OHSU

My Knight Pancreatic Cancer Story

Ann Moore

In 2004, I was diagnosed with pancreatic cancer. My tumor was massive and involved all the blood vessels. Because of its location, doctors told me surgery was not an option. I got more opinions, but the news was always bad: I had no chance of a cure.

Finally, I went to OHSU Knight Cancer Institute. Their cancer specialists prescribed chemotherapy and radiation that could shrink the tumor. After a year of treatment, it had shrunk to the point where Dr. Brett Sheppard was willing to do surgery. He explained that the surgery would be dangerous, but I was willing to do anything to live.

As part of my surgery, Dr. Sheppard told me a large vein would need to be removed and then reconstructed. Until lately, doctors have not been able to do this surgery, but it is sometimes possible today. At OHSU Knight Cancer Institute, they do this complex procedure for 20% of patients with pancreatic cancer. Dr. Sheppard had to take out half my pancreas and parts of other organs to remove the cancer, but now I’m back on the golf course.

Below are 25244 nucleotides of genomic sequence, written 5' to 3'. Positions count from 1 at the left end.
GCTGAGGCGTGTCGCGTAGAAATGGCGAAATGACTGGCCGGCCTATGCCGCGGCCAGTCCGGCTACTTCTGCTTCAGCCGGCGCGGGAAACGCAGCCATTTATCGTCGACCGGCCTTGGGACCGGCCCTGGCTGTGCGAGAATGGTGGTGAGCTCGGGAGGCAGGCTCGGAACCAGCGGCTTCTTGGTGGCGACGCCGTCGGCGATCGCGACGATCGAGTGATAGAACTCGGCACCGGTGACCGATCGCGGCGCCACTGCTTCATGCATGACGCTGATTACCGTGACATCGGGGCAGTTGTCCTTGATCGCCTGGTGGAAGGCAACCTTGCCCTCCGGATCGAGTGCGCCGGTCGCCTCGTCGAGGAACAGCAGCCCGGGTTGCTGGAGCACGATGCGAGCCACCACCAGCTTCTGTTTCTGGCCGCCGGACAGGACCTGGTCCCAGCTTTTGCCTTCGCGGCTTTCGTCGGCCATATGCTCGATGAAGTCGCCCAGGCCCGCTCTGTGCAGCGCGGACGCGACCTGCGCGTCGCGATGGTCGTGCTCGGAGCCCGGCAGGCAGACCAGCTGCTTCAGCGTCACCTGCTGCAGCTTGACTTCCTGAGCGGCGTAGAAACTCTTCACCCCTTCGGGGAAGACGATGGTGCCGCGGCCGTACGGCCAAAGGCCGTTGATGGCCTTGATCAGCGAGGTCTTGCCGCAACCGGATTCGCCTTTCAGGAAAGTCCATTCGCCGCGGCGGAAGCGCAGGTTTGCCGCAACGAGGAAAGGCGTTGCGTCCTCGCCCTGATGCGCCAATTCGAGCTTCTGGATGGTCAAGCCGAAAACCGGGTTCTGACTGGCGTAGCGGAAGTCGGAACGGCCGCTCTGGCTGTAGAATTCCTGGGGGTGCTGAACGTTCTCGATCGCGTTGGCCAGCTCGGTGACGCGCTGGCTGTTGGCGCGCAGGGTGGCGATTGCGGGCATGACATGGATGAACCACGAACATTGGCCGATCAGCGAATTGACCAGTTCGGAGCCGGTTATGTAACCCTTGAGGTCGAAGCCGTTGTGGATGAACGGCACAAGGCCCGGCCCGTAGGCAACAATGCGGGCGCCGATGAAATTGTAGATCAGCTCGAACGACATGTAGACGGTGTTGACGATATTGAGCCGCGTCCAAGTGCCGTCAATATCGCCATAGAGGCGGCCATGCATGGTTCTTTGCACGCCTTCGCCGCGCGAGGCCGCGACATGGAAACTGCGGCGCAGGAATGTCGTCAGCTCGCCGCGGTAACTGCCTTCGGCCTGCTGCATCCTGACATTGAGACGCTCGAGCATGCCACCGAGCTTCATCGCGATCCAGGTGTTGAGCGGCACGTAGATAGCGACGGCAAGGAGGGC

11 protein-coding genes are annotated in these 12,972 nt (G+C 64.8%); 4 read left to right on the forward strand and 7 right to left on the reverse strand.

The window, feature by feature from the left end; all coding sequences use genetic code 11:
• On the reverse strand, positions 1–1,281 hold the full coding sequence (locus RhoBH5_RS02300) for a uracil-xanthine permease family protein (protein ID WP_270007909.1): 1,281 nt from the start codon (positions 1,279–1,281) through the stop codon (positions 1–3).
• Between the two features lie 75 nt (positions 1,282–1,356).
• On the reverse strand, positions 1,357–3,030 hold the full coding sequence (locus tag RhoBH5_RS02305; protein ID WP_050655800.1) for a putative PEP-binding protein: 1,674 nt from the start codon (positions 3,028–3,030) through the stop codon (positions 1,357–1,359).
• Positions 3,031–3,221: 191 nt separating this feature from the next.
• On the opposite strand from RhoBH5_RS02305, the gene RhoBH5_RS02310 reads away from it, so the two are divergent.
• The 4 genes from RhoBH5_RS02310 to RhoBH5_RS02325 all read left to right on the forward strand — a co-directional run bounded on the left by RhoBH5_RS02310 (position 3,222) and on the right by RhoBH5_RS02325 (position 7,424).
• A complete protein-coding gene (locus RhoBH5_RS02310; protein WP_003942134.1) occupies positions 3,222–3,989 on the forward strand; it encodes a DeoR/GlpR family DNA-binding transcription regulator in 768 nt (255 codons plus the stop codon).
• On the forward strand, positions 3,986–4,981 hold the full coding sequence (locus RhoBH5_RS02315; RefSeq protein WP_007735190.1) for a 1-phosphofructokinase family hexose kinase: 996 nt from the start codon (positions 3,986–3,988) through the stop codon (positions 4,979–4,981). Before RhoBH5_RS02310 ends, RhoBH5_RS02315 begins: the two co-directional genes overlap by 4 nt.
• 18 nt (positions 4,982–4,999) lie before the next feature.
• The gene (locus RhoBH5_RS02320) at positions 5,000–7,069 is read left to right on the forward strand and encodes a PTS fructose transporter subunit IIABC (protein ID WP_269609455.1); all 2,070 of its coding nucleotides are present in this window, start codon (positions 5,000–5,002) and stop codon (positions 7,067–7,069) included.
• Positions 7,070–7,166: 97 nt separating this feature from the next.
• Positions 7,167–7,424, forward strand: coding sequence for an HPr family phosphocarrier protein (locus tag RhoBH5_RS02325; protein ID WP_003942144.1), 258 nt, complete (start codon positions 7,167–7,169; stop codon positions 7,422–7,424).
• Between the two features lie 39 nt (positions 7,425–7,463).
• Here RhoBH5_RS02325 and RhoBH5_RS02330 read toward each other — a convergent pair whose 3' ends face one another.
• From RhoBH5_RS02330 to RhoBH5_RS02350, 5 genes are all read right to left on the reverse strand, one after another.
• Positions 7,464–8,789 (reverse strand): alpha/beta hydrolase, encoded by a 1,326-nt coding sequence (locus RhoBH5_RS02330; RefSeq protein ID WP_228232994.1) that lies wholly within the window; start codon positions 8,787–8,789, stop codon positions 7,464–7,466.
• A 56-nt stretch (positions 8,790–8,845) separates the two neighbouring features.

After the surgery, the chemotherapy and the fatigue from all the treatments, the worst part of having pancreatic cancer was being told over and over that I was going to die. People with pancreatic cancer think and are told there is no hope. Dr. Sheppard and I proved there is.